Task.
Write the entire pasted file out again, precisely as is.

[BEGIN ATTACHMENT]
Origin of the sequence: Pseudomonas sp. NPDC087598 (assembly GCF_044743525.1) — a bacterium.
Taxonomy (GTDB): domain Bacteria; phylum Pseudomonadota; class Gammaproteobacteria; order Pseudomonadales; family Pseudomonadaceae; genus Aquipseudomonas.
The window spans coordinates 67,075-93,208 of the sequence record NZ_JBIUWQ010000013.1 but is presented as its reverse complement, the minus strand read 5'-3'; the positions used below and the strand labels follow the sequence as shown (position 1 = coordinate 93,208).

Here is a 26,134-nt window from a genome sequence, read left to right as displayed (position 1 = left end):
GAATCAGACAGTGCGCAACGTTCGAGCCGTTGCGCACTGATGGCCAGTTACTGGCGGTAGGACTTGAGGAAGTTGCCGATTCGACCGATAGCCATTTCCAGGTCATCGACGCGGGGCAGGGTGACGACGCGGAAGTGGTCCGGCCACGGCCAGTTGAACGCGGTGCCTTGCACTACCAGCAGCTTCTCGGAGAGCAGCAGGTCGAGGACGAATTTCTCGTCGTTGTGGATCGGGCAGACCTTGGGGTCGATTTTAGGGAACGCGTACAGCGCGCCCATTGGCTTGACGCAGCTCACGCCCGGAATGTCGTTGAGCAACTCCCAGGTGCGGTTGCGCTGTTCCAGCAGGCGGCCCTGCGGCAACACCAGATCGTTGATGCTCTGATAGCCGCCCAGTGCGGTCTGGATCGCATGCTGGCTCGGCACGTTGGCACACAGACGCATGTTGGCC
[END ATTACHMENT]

Origin of the sequence: Pseudomonas sp. NPDC087598 (assembly GCF_044743525.1) — a bacterium.
Taxonomy (GTDB): domain Bacteria; phylum Pseudomonadota; class Gammaproteobacteria; order Pseudomonadales; family Pseudomonadaceae; genus Aquipseudomonas.
The window spans coordinates 67,075-93,208 of the sequence record NZ_JBIUWQ010000013.1 but is presented as its reverse complement, the minus strand read 5'-3'; the positions used below and the strand labels follow the sequence as shown (position 1 = coordinate 93,208).

Here is a 26,134-nt window from a genome sequence, read left to right as displayed (position 1 = left end):
GAATCAGACAGTGCGCAACGTTCGAGCCGTTGCGCACTGATGGCCAGTTACTGGCGGTAGGACTTGAGGAAGTTGCCGATTCGACCGATAGCCATTTCCAGGTCATCGACGCGGGGCAGGGTGACGACGCGGAAGTGGTCCGGCCACGGCCAGTTGAACGCGGTGCCTTGCACTACCAGCAGCTTCTCGGAGAGCAGCAGGTCGAGGACGAATTTCTCGTCGTTGTGGATCGGGCAGACCTTGGGGTCGATTTTAGGGAACGCGTACAGCGCGCCCATTGGCTTGACGCAGCTCACGCCCGGAATGTCGTTGAGCAACTCCCAGGTGCGGTTGCGCTGTTCCAGCAGGCGGCCCTGCGGCAACACCAGATCGTTGATGCTCTGATAGCCGCCCAGTGCGGTCTGGATCGCATGCTGGCTCGGCACGTTGGCACACAGACGCATGTTGGCC